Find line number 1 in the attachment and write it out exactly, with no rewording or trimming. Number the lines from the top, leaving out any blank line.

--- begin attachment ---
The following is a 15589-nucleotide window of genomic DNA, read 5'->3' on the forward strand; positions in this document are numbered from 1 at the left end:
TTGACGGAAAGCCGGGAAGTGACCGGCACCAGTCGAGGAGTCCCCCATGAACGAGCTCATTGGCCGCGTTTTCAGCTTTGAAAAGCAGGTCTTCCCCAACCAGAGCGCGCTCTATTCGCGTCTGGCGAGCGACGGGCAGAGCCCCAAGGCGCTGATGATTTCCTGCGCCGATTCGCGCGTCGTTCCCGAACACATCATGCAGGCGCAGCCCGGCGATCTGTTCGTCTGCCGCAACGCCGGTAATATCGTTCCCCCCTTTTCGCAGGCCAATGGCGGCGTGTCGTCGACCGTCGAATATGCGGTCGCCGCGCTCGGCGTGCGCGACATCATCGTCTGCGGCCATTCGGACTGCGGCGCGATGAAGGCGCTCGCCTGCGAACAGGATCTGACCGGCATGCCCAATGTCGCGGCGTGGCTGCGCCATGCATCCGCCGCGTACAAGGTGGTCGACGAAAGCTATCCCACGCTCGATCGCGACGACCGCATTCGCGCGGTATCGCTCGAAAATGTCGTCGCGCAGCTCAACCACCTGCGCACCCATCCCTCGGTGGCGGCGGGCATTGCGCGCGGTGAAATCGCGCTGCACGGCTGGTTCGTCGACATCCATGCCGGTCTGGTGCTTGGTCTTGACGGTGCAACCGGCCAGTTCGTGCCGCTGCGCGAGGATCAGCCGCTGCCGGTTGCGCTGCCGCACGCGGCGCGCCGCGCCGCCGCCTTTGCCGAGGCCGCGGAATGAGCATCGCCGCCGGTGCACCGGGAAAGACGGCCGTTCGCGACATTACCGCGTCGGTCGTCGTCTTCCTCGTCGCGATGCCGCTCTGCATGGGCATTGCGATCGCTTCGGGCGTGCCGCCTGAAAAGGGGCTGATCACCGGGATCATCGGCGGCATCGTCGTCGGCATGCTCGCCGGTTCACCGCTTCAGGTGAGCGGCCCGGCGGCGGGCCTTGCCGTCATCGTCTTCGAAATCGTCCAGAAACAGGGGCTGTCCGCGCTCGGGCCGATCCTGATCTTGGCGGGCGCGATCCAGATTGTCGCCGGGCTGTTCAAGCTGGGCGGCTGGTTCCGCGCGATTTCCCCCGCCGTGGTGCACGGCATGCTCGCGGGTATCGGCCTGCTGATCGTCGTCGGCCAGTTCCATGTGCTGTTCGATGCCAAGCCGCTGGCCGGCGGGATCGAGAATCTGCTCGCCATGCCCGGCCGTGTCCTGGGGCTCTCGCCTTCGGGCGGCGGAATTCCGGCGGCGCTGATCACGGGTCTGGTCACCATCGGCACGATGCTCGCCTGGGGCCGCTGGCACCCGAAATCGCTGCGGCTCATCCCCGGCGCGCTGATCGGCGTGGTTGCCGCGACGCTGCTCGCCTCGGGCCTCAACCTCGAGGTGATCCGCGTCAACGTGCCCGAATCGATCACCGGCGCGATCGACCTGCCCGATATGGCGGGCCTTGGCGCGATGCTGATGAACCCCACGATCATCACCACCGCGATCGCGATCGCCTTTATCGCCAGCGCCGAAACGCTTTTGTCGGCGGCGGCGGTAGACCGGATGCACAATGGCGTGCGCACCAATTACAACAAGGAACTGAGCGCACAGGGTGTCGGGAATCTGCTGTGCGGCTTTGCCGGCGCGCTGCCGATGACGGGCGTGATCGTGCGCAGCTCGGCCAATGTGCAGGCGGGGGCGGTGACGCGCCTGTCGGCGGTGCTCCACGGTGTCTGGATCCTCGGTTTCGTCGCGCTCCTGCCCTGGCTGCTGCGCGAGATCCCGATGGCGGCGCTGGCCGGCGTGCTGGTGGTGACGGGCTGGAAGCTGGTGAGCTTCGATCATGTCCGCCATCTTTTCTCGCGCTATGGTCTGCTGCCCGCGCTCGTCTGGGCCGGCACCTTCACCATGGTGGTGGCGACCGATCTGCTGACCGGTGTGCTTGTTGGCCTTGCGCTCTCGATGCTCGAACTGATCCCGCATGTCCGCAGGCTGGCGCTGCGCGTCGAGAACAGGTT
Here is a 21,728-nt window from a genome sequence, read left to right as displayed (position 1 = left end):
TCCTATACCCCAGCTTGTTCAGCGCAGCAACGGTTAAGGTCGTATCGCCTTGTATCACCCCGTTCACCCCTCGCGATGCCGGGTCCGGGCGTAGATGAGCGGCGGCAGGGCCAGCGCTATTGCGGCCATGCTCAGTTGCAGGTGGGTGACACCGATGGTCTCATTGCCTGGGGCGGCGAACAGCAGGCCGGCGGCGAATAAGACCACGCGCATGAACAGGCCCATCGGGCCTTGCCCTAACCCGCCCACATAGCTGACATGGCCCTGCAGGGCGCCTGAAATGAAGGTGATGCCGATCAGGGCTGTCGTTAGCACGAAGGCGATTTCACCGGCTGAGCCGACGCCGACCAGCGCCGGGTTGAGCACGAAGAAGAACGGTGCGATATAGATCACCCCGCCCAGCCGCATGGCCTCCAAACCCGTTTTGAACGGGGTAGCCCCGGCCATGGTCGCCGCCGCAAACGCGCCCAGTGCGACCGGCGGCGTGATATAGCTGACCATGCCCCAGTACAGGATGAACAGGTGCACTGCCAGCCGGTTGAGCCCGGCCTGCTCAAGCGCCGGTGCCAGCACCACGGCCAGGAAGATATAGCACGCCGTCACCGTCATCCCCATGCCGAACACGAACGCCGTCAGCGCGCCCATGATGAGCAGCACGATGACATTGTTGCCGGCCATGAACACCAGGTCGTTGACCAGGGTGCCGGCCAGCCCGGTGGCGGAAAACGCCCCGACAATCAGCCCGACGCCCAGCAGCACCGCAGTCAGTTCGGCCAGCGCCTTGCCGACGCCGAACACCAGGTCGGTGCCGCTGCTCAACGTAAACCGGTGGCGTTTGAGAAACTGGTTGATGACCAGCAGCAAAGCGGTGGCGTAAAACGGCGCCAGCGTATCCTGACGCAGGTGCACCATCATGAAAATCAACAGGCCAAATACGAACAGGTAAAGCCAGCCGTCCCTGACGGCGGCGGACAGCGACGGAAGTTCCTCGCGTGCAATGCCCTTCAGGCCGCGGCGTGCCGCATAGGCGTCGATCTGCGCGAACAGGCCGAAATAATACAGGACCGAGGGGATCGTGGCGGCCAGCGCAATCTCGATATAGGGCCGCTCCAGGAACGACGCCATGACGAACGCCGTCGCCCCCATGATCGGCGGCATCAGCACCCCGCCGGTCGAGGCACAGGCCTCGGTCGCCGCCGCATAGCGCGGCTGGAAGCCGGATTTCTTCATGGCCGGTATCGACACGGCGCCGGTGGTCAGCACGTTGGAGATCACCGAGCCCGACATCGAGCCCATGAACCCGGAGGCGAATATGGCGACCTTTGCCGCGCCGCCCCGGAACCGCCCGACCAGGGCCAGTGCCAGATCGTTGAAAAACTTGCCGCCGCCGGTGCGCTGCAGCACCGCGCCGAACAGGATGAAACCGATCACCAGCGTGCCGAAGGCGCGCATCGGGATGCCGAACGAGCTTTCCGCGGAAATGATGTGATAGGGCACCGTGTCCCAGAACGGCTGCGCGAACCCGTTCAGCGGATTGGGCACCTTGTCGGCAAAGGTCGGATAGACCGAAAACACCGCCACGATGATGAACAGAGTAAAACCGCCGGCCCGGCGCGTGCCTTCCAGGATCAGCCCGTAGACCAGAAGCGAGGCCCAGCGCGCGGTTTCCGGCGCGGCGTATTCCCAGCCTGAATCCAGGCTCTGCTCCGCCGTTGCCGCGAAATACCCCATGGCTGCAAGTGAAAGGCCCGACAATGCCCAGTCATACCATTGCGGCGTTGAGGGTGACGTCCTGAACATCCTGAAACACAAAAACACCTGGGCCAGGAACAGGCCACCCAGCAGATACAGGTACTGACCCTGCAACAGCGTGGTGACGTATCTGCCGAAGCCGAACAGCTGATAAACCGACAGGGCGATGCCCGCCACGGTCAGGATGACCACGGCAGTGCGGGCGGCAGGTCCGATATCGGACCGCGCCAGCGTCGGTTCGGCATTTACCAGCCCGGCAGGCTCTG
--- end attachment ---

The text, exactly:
The following is a 15589-nucleotide window of genomic DNA, read 5'->3' on the forward strand; positions in this document are numbered from 1 at the left end: